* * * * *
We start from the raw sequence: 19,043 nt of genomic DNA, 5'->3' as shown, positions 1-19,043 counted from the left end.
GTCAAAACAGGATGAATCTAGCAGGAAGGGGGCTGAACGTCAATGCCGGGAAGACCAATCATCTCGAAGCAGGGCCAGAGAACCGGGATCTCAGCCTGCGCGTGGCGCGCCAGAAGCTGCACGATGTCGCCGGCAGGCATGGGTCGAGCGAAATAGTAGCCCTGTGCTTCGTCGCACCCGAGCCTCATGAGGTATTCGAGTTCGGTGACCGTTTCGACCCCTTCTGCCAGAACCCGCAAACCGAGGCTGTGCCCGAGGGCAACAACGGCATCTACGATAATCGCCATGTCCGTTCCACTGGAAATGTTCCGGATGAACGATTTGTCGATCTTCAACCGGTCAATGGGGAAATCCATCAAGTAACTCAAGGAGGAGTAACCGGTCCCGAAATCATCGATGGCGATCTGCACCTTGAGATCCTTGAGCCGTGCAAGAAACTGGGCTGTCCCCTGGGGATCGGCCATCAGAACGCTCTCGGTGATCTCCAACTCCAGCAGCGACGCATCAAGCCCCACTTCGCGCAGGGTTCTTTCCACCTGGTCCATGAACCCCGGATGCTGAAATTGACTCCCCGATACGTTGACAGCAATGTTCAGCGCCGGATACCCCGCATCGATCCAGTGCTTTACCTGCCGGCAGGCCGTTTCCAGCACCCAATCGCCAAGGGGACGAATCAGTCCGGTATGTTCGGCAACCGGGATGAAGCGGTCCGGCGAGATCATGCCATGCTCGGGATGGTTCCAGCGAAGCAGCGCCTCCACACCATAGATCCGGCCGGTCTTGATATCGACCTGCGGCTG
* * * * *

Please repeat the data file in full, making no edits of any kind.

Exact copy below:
We start from the raw sequence: 19,043 nt of genomic DNA, 5'->3' as shown, positions 1-19,043 counted from the left end.
GTCAAAACAGGATGAATCTAGCAGGAAGGGGGCTGAACGTCAATGCCGGGAAGACCAATCATCTCGAAGCAGGGCCAGAGAACCGGGATCTCAGCCTGCGCGTGGCGCGCCAGAAGCTGCACGATGTCGCCGGCAGGCATGGGTCGAGCGAAATAGTAGCCCTGTGCTTCGTCGCACCCGAGCCTCATGAGGTATTCGAGTTCGGTGACCGTTTCGACCCCTTCTGCCAGAACCCGCAAACCGAGGCTGTGCCCGAGGGCAACAACGGCATCTACGATAATCGCCATGTCCGTTCCACTGGAAATGTTCCGGATGAACGATTTGTCGATCTTCAACCGGTCAATGGGGAAATCCATCAAGTAACTCAAGGAGGAGTAACCGGTCCCGAAATCATCGATGGCGATCTGCACCTTGAGATCCTTGAGCCGTGCAAGAAACTGGGCTGTCCCCTGGGGATCGGCCATCAGAACGCTCTCGGTGATCTCCAACTCCAGCAGCGACGCATCAAGCCCCACTTCGCGCAGGGTTCTTTCCACCTGGTCCATGAACCCCGGATGCTGAAATTGACTCCCCGATACGTTGACAGCAATGTTCAGCGCCGGATACCCCGCATCGATCCAGTGCTTTACCTGCCGGCAGGCCGTTTCCAGCACCCAATCGCCAAGGGGACGAATCAGTCCGGTATGTTCGGCAACCGGGATGAAGCGGTCCGGCGAGATCATGCCATGCTCGGGATGGTTCCAGCGAAGCAGCGCCTCCACACCATAGATCCGGCCGGTCTTGATATCGACCTGCGGCTG